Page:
There is merit to posting for contests, though (in my opinion – and that of many, many others who hold and enter the contests). For example, I have my first page posted on Nathan Bransford’s blog because I won his first-page critique contest. I have linked to that post a couple times on my own blog to help other writers with the feedback I got.

    Was I trying to get agent interest by entering that contest/critique? Well, sure, everyone who enters that is. But what I really wanted was the feedback – I got it and my work evolved. Sure, that old first page is out there, but I don’t regret it one bit and have never heard from anyone before that this would be a bad idea (nor, of course, is the first page 5% of my novel).

    I can think of several blogs that hold public first-page contests and some do give agent/editor feedback as a result (in fact, sometimes that’s the point, or at least the prize). Sure, I’ll keep working and keep querying – but I’ll also keep entering the ones that look worthwhile and/or interesting.

  11. Phoebe’s avatar

    Interesting post, Mary. But my own personal experiences have me inclined to disagree somewhat. I’ve been blogging in various forms since 1997, but started participating in Teaser Tuesdays on AbsoluteWrite and Twitter only last year. I started it because I really enjoyed sharing my snippets with other writers–and because it forced me to revise my work earlier. Generally, these teasers are under 1000 words and are always rough drafts.

    A couple months ago, I was querying my last novel while also posting teasers on a regular basis from a work-in-progress. And I got an incredibly kind email from an agent who rejected my previous project inviting me to submit my full of my WIP when it’s finished. Apparently, she peeked at my blog and my teaser really appealed to her.

    I can’t say for certain that this is a success story–the project’s not done yet, and I’m not signed or anything like that!–but this is one door which would otherwise been closed that’s been opened thanks to posting work online.

  12. Heidi Norrod’s avatar

    Thank you for answering this age-old controversial topic. I used to post short stories online, though it isn’t anything I would attempt to ever publish. I do sometimes post chapters for critique in the SCBWI boards (really hoping that’s consider private enough), but I have seen this questions floating through alot of other publishing sites/boards. I’ll start referring folks back here for an answer now. Thanks again!

  13. Tracy Edward Wymer’s avatar

    I’m taking the easy way out here. I agree with Greg.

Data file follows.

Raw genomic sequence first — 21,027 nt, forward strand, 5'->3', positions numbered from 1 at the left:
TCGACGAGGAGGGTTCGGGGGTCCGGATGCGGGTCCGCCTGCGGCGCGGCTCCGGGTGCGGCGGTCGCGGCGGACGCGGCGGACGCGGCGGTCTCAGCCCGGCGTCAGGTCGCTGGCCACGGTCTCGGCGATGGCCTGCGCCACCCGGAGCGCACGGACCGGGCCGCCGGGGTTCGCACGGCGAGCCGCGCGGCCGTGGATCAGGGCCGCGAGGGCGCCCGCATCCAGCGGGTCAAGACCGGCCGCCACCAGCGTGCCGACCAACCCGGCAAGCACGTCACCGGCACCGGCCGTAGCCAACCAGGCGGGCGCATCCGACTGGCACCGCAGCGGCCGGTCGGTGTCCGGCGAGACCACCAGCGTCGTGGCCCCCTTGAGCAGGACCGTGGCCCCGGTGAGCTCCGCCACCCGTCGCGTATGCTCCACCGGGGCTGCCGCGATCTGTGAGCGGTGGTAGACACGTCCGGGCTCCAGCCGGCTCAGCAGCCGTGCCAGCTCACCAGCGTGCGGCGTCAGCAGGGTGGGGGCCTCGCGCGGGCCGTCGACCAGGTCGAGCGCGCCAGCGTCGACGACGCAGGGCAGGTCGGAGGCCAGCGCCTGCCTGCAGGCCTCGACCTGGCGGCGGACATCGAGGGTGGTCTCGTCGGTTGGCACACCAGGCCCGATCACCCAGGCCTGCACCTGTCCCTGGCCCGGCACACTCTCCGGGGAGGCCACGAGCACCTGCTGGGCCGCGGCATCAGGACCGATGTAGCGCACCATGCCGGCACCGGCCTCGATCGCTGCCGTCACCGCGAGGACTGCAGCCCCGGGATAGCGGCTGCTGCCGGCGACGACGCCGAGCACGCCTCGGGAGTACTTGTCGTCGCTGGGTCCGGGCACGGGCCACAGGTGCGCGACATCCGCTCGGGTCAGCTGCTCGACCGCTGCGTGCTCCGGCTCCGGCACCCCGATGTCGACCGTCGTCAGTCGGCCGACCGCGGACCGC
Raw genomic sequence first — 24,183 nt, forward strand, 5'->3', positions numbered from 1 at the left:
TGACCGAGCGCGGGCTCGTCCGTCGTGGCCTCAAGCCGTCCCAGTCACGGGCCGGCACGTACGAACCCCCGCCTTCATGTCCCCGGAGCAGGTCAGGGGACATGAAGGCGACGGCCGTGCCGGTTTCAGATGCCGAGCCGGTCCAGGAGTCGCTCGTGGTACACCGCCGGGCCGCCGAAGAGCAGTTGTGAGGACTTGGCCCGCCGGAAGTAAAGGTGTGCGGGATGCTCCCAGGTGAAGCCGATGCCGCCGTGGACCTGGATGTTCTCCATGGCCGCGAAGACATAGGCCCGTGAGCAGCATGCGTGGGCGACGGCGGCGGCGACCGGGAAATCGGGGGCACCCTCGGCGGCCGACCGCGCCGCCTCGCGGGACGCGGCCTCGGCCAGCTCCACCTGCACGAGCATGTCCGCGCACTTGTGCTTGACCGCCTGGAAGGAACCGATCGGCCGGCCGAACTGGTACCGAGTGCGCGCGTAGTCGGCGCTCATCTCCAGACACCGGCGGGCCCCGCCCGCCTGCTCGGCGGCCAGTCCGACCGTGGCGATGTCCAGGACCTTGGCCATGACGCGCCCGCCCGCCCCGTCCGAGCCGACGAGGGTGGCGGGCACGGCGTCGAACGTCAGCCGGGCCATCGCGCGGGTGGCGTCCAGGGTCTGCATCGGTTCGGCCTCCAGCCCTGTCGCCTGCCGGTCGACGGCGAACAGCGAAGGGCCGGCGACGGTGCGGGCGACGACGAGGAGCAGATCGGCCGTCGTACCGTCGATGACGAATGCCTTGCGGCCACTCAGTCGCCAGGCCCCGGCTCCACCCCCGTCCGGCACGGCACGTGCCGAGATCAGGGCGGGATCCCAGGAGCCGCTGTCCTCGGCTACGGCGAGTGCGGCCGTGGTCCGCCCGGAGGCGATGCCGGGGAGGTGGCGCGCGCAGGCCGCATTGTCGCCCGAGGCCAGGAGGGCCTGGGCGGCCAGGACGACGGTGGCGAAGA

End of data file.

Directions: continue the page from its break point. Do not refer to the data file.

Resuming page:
14. Lynn Rush’s avatar

    I’ve seen some authors (pre-pubbed) post chapter after chapter on his/her blogs until the entire novel had, at one time or another, been up there on the blog.

    Sure, it’s just a rough draft, but still, might that turn off a potential publisher to know all thirty chapters have a been posted on a blog?

    I was thinking, YES, and if I’m reading your post right, it kinda means it’s published, right? Yikes.

    I like the idea of putting up the back cover blurbs…I love seeing all the different types of stories out there….just waiting to be pubbed.

    Anyway. Thanks for this discussion. I enjoyed reading the comments, too.

  15. Barbara Eveleth’s avatar

    I will never do it. But it doesn’t matter anyway, because my structured pb text will not work without my art and dummy.

  16. Martha Ramirez’s avatar

    Awesome post, Mary! Thanks so much for posting.

  17. Thomas W Sharkey’s avatar

    Harper Collins has been running Authonomy and Inkspot for a while now and contrary to popular belief, the only work snapped up there is by print-on-demand and self-publishing firms.

    Harper Collins has never published a book from these sites.

    They are the worst writing critique sites ever, as the wannabee authors compete for points to climb a ladder that takes years in most cases.

    The majority of them can’t write, nor can they comment constructively, they say things like: I can see your novel on the silver screen already – You are a talented writer – Your story blew me away. – Always followed by – Read my book and back it, please.

    One author submitted a Young Adult story where the main charcter was a 35-year-old woman.

    When faced with constructive criticism they are deeply insulted.

    It is nothing less than tragic.

  18. Mary’s avatar

    Thomas — I’m glad I let you say it. Above and beyond this, I have no comment.

  19. Livia Blackburne’s avatar

    Extended snippits seem imprudent, although I do think writers should post at least one *well updated* snippit of their writing on their websites. Because you never know who might drop by. I did get an invitation to query from a nice agent who just randomly stumbled by my blog, and I see this has happened to others in the comment thread as well. The key is well updated though, so you don’t end up hurting yourself as you grow and revise.